Town of West Union, WV
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For Immediate Release: by Barbara Gain
Joseph Hubert Diss Debar, born in Alsace, France on March 6, 1820, two years after Napoleon's defeat at Waterloo met and fell in love with Clara Levassor when he was a young man. Because she was much younger than Joseph, her father, Eugene Levassor, disapproved heartily and moved the family from France to America to Wood County, WV. They settled in what is now called Parkersburg because of the beauty and access of the Ohio River.
Diss Debar was highly educated. He was fluent in French, German and English; he knew Spanish and Italian and could translate Latin and Greek. An artist of great talent, many of Diss Debar’s sketches recorded early WV state history.
A distinguished looking gentleman, Joseph Diss Debar wore a Van Dyke beard, dressed in a cloak and high silk hat, and was known for twirling a cane.
Joseph Diss Debar sailed toward America from Liverpool, England, in January 1824 on the steamer Britannia, to follow Clara. Charles Dickens was also making the voyage, and the two became friends. During the journey aboard ship, Diss Debar sketched Dickens with a few swift pencil strokes. His later painting is now one of the treasures of the Department of Archive and History of the State of West Virginia.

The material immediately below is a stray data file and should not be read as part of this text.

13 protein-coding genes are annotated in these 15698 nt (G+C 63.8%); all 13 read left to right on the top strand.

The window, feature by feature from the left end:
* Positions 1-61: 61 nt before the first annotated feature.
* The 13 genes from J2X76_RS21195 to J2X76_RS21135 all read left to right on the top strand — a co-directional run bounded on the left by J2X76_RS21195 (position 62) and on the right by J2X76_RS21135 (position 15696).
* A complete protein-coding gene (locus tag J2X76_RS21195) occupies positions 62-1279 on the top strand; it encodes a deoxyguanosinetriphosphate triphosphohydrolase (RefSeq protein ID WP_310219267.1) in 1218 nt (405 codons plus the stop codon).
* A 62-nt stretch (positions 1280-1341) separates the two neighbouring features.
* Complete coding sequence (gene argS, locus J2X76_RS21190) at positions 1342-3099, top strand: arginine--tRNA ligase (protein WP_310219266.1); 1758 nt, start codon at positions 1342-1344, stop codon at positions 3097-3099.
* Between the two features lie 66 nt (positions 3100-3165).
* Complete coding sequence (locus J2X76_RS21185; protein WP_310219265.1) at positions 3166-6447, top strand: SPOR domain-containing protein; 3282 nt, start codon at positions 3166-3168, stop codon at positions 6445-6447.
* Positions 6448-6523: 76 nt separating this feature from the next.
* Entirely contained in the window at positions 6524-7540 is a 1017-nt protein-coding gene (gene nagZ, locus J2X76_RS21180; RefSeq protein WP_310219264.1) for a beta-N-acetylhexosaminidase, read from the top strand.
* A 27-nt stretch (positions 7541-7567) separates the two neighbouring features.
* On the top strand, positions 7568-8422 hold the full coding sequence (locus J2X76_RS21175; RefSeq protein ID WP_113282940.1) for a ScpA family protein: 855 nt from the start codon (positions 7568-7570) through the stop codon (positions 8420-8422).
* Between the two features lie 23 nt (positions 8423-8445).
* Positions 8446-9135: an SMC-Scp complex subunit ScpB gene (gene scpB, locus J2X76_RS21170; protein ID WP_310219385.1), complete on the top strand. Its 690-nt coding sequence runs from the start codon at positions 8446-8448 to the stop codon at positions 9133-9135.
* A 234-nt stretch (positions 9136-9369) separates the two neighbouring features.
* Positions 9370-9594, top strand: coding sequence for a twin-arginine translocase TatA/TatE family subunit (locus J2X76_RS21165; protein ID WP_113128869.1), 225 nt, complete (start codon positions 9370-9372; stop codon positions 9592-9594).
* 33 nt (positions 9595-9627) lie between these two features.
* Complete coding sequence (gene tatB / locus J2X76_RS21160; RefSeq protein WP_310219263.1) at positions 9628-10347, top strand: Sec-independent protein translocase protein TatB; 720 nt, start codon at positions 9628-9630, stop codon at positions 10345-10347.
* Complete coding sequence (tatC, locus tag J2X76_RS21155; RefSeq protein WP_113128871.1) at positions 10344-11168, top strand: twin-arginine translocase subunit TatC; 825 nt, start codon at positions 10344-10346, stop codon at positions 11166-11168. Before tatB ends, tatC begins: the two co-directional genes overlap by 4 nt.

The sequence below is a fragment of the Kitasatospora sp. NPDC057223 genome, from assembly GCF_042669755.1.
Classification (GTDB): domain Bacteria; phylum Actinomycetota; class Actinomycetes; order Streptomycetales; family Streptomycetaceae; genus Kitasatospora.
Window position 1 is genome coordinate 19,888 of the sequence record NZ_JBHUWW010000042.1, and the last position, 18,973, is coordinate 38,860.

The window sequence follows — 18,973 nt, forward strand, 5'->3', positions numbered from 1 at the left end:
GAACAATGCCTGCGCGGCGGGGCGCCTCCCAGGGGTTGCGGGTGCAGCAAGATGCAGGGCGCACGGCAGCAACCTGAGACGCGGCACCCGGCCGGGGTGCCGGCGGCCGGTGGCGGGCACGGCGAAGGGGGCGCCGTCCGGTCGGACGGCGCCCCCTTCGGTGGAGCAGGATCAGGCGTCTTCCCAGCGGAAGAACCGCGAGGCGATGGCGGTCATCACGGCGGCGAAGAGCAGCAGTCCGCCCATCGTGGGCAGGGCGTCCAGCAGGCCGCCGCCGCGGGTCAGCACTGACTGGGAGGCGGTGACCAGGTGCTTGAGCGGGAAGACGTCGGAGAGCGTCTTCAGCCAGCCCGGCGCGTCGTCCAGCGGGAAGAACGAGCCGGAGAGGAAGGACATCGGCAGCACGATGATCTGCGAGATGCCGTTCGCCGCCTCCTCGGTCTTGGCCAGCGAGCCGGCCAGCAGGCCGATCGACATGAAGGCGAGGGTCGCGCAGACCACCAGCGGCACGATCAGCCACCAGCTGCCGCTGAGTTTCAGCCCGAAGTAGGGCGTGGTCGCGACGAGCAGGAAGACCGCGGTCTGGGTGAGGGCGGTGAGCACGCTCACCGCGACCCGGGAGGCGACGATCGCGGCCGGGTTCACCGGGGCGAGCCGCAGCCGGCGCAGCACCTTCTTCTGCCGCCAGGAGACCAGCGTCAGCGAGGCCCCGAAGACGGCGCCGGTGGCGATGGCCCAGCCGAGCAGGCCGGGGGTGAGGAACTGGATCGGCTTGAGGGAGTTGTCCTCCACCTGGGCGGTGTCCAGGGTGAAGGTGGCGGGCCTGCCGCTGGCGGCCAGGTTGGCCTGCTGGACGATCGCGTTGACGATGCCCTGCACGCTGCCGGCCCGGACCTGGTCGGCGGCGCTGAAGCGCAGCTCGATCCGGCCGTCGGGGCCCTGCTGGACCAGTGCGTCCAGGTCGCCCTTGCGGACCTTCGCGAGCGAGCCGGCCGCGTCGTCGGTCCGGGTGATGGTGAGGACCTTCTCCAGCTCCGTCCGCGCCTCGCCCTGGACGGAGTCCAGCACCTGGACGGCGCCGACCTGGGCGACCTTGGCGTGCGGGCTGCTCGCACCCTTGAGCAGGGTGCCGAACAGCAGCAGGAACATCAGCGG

Diss Debar found his beautiful Clara in Parkersburg, and in 1848 they were married at Marietta. He was a man of 30, his wife, just 17. Diss Debar lost Clara on April 29, 1849 during the birth of their son, Joseph Henry Diss Debar, Jr.
Diss Debar moved to Doddridge County, and brought a Swiss colony to the hills of WV near Leopold, a little town that he called Santa Clara - for his wife. It is in Cove district near Weston, WV, almost on the Lewis county line. This was an early settlement of its kind, and the chief industry of the community was cheese making.
Amelia Cain, of Doddridge County, WV, became Diss Debar’s second wife in 1859; they had six children.
During this time Joseph Diss Debar was prominent in matters of state. Governor Boreman appointed him commissioner of immigration in 1864. He did surveying and acted as agent for a land company.
He prepared, compiled and published the first "Handbook of West Virginia." He was a member of the House of Delegates from Doddridge County in 1864. In 1863 the legislature appointed Diss Debar to make drawings in compliance with their suggestions for a state seal and coat-of-arms. The design was made and was adopted in September 1863. Joseph H. Diss Debar designed the official seal and coat-of-arms for the state when West Virginia came into the union.
The Constitution of West Virginia, Article 2, Section 7, provides that: “The present seal of the state, with its motto ‘Montani Semper Liberi,’ shall be the great seal of the State of West Virginia, and shall be kept by the secretary of state, to be used by him, officially as directed by law.”
In later years, the elderly Joseph Diss Debar left West Virginia and went to Pennsylvania. He died in Pittsburgh in 1906 and is buried in Philadelphia.
Plans are underway for The Town of West Union to be dedicating a monument to Joseph Diss Debar.
The West Union Festival will be held July 22, 2006, honoring the 125th
Anniversary of the Town of West Union. 2006 is also the hundredth year since the
death of Joseph Diss Debar.
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NOTE: The Above picture of the Diss Debar Home is one of Joseph Diss DeBar's sketches. The most complete selection that we have found on the web is at: West Virginia Culture and History Archives, http://www.wvculture.org/history/dissdebar/ddindex.html
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